And, yes, I think there are "liberal evangelical" Christians. BZ is one, although he does not like labels of any kind. The subtitle of his book "A Farewell to Mars" is "An Evangelical Pastor's Journey Toward the Biblical Gospel of Peace." (He may or may not have chosen that subtitle; as you know, sometimes publishers want to use titles that they think will see more books.)

    And as you see, the subtitle of "Sinners . . ." is "The Scandalous Truth of the Very Good News." Since an evangelical is one who believes and seeks to proclaim "good news," BZ would be accurately classified as a liberal evangelical. (And I would not reject that designation for myself, although I don't particularly like labels either.)

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    1. If changing spiritually is about American politics, it ain't worth spittin' on. I'm not a Republican, but voted for the Donald as the lesser of 2 EVILS (#17 of 18). I find myself on a similar path to Brian - it has nothing to do with Americanism politics, which is a scandalously appalling across the board. If Christ is prioritized on DC politics, I reject the faith. Politics was never His mission or Kingdom.

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    2. Anonymous, I hope this is the last time I hear you call Hillary Clinton "evil"--even putting it in capitals!. I have followed Hillary her entire public life, and fully appreciate her continuing in spite of the hateful men who have tried to stop her by lying about her since her early public life. She was even criticized for not divorcing Bill during that awful time in her life. There are many words to describe Hillary Clinton, but "EVIL" is not one of them!

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  3. Here are pertinent comments from local Thinking Friend Vern Barnet:

    "BZ's book, 'Beauty Will Save the World,' is another treasure worth mentioning. He and his wife, Peri, are examples of--to use secular language--'life-long learners,' that is, spiritually alive and open for deeper understandings of God's work for them. I especially appreciate the example of commitment to one's own faith with authentic regard for God's revelation within other religions of the world."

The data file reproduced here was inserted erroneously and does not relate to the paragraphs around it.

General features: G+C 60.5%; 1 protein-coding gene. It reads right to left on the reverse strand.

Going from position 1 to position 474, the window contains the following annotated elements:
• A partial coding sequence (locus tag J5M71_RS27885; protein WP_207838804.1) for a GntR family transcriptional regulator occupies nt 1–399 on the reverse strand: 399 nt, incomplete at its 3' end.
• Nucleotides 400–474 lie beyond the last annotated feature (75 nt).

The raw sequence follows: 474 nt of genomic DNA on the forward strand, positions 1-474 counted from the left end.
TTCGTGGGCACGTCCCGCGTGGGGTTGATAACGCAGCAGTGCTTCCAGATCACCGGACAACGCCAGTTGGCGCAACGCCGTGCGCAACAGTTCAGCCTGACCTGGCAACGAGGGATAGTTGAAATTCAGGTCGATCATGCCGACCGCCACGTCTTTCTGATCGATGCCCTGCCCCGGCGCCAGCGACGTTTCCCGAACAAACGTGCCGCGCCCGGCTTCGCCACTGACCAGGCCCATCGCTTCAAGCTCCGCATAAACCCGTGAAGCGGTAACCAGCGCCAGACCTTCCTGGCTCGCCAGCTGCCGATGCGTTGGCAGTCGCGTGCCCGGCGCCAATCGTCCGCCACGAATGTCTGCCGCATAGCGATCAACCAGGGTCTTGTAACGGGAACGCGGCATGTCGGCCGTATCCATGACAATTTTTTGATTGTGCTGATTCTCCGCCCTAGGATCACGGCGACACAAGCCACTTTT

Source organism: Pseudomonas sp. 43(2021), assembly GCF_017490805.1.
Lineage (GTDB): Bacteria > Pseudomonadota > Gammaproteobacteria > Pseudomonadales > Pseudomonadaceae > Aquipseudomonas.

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    1. Thanks, Vern, for your comments. I have not yet read, and did not mention, BZ's book "Beauty . . .," so I appreciate you making reference to it.

      I also appreciate the example of Brian and his wife, whom I have not met yet, being lifelong learners. That is something we all should seek to be--and you also have been exemplary in that regard, it seems to me.

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  4. Thanks for sharing, Leroy. I read BZ's book this past month in preparation for a sermon at First Baptist Church here in Cape Girardeau. I found it to be extremely engaging, helpful, convicting, and eye-opening. I would also recommend the new work by Gregory A. Boyd: Crucifixion of the Warrior God. It is a 1500-page, 2 volume work that is mostly geared towards academics. However, he just published a popularized version called Cross Vision.

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    1. Thanks for your comments, Tyler.

      I am sorry I did not have space to mention your excellent Aug. 20 sermon in which you refer to BZ.

      To those of you would might like to listen to Tyler's sermon, here is the link where you can find the podcast: https://s3.amazonaws.com/podcasts.fbccape.com/2017/08)+August/DiffQuest02.mp3

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  5. Here are comments from Thinking Friend Eric Dollard in Chicago:

    "Thanks, Leroy, for introducing us to the ideas of Brian Zahnd.

    "The relationship between God and sinners, as envisioned by BZ, stands in stark contrast to the penal systems of the United States. Every human being, even the worst of the worst, has dignity and no one should be subject to abuse. A person may commit anti-social acts because of mental illness or an organic brain disorder, or he or she may have been abused as a child. Others simply made bad choices.

    "Should we punish and abuse these individuals, or should we treat them with dignity and try to help them? Some prisoners are probably incurable, and require permanent incarceration, but even they have dignity and should not be abused. It is difficult to show respect for the dignity of others when one's own dignity is not respected.